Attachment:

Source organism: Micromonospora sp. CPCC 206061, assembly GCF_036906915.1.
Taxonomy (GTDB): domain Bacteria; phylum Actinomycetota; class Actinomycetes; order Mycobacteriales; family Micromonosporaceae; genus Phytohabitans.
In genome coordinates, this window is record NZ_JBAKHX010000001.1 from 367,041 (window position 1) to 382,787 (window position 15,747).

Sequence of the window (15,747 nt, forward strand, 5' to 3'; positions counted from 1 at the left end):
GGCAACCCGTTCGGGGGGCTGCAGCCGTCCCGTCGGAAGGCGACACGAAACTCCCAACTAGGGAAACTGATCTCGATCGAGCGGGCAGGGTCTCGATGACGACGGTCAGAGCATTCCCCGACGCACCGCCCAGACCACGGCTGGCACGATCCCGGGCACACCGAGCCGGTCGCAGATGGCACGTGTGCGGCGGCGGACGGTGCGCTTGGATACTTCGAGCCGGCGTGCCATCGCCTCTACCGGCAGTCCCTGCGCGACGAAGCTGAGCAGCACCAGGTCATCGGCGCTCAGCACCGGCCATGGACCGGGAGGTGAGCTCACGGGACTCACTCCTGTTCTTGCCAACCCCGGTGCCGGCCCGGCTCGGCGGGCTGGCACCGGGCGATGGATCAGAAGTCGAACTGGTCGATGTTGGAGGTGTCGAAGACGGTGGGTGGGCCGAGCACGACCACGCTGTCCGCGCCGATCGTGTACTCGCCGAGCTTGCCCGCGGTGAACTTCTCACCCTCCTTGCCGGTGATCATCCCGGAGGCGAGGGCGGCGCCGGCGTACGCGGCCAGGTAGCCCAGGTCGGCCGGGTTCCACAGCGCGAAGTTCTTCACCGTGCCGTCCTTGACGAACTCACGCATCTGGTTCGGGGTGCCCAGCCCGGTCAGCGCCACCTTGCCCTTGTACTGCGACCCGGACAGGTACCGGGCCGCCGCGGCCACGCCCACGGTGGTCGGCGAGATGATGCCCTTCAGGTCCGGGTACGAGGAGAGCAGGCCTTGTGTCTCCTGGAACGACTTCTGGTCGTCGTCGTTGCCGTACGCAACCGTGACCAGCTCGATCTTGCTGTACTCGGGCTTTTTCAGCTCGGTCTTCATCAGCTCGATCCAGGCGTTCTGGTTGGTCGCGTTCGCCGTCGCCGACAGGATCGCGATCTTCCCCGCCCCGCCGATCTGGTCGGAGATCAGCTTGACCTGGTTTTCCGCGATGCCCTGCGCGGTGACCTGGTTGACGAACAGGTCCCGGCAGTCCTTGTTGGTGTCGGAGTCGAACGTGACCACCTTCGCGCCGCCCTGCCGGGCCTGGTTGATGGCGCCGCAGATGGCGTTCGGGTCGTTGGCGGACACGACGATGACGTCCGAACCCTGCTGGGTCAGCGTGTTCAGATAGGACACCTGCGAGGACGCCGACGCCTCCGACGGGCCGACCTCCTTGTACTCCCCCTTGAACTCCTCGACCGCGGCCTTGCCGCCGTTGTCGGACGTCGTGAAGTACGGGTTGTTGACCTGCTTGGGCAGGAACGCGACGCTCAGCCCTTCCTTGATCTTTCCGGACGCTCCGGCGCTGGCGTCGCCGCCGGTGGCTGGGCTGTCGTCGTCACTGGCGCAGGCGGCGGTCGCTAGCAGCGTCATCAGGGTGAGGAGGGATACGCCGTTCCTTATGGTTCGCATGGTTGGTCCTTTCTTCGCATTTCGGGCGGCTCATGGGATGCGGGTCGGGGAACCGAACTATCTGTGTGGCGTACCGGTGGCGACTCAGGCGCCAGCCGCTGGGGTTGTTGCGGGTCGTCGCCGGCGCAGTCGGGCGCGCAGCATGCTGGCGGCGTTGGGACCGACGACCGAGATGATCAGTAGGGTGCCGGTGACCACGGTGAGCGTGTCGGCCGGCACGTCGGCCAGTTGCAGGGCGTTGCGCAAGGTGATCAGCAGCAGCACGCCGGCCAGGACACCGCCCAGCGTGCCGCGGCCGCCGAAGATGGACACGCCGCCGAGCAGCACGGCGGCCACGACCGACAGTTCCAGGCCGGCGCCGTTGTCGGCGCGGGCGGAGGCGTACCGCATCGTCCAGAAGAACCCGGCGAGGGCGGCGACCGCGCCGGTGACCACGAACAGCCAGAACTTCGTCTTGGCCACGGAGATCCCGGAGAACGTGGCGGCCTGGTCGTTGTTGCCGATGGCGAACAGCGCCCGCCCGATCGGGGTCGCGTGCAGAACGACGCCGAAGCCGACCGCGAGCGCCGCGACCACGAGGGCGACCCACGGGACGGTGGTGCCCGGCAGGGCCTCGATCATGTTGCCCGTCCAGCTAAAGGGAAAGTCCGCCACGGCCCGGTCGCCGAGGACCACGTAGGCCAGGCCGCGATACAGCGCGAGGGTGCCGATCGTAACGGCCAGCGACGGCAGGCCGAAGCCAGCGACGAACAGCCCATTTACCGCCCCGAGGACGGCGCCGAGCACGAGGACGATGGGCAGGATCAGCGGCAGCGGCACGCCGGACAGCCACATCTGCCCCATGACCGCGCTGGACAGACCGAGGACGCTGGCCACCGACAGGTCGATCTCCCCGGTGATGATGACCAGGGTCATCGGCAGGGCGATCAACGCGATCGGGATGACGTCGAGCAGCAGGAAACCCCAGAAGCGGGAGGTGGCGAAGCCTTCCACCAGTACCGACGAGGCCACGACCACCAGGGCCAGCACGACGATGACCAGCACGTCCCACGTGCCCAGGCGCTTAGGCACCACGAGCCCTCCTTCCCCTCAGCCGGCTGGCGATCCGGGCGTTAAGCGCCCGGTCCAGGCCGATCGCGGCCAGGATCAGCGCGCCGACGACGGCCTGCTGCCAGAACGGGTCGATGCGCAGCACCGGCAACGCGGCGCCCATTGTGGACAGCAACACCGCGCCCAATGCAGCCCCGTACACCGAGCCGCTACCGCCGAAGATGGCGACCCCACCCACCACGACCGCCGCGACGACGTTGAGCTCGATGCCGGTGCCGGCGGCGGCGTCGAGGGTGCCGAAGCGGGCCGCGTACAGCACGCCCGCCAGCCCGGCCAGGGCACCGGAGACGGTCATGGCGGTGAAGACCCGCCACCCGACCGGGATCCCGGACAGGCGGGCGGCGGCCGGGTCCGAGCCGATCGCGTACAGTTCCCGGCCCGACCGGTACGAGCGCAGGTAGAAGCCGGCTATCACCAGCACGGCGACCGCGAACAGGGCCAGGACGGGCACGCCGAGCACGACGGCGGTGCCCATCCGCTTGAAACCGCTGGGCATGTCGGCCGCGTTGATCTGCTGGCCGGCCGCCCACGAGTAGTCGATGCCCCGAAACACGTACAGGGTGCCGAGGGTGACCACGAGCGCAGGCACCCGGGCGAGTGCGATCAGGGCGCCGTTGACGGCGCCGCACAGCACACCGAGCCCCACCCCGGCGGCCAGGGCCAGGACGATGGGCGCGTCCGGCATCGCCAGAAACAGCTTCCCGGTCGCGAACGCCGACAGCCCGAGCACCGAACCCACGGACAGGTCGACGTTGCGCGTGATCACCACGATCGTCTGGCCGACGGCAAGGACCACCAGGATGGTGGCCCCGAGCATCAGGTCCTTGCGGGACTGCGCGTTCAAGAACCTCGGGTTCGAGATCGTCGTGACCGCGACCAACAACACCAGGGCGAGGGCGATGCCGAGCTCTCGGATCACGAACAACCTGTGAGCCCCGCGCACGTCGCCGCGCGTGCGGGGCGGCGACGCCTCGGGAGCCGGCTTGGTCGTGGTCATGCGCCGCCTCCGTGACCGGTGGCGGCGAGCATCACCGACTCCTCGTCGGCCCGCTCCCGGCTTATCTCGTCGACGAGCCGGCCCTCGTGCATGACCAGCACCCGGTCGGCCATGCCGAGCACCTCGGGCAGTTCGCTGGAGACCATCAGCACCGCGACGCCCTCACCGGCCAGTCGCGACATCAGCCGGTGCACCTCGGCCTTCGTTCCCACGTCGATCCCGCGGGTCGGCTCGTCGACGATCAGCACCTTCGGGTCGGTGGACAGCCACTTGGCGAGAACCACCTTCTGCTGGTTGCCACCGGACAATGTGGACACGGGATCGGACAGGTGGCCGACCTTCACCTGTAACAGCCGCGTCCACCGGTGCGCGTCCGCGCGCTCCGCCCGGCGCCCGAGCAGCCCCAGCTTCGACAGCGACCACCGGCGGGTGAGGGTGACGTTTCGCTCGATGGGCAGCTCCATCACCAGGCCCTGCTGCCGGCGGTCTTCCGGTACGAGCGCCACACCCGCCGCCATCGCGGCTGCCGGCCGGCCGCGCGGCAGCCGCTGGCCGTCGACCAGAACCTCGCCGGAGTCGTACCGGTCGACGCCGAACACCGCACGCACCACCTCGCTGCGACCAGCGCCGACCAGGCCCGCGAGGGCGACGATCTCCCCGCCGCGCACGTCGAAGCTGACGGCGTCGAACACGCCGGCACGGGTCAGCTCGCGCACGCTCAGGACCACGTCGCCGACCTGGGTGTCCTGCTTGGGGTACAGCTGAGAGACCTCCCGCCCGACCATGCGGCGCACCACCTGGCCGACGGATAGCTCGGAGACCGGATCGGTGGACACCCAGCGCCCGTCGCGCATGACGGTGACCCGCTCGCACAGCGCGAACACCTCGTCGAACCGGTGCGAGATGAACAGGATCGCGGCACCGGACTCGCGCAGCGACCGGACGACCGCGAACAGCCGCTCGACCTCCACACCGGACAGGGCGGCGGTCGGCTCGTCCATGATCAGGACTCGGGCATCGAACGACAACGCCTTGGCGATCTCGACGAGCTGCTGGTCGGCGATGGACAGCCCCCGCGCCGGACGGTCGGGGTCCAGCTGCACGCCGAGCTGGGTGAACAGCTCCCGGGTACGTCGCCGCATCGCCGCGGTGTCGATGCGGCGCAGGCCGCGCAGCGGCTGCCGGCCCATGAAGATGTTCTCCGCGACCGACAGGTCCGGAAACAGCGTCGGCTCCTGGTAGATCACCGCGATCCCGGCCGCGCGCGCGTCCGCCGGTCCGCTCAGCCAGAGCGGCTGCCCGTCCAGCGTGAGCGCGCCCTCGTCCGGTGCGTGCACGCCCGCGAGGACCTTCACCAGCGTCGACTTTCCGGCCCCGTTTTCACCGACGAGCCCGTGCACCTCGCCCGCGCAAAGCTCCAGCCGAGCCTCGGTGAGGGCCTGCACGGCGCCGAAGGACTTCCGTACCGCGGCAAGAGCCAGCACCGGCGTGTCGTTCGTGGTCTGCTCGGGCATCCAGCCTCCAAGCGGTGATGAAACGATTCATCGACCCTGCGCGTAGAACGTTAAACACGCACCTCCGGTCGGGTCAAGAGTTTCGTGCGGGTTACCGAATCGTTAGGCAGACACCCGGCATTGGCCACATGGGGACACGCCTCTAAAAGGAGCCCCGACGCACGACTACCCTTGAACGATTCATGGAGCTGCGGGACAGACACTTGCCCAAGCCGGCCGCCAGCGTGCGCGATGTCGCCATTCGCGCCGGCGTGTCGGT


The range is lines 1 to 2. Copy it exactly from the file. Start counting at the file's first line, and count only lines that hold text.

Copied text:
Source organism: Micromonospora sp. CPCC 206061, assembly GCF_036906915.1.
Taxonomy (GTDB): domain Bacteria; phylum Actinomycetota; class Actinomycetes; order Mycobacteriales; family Micromonosporaceae; genus Phytohabitans.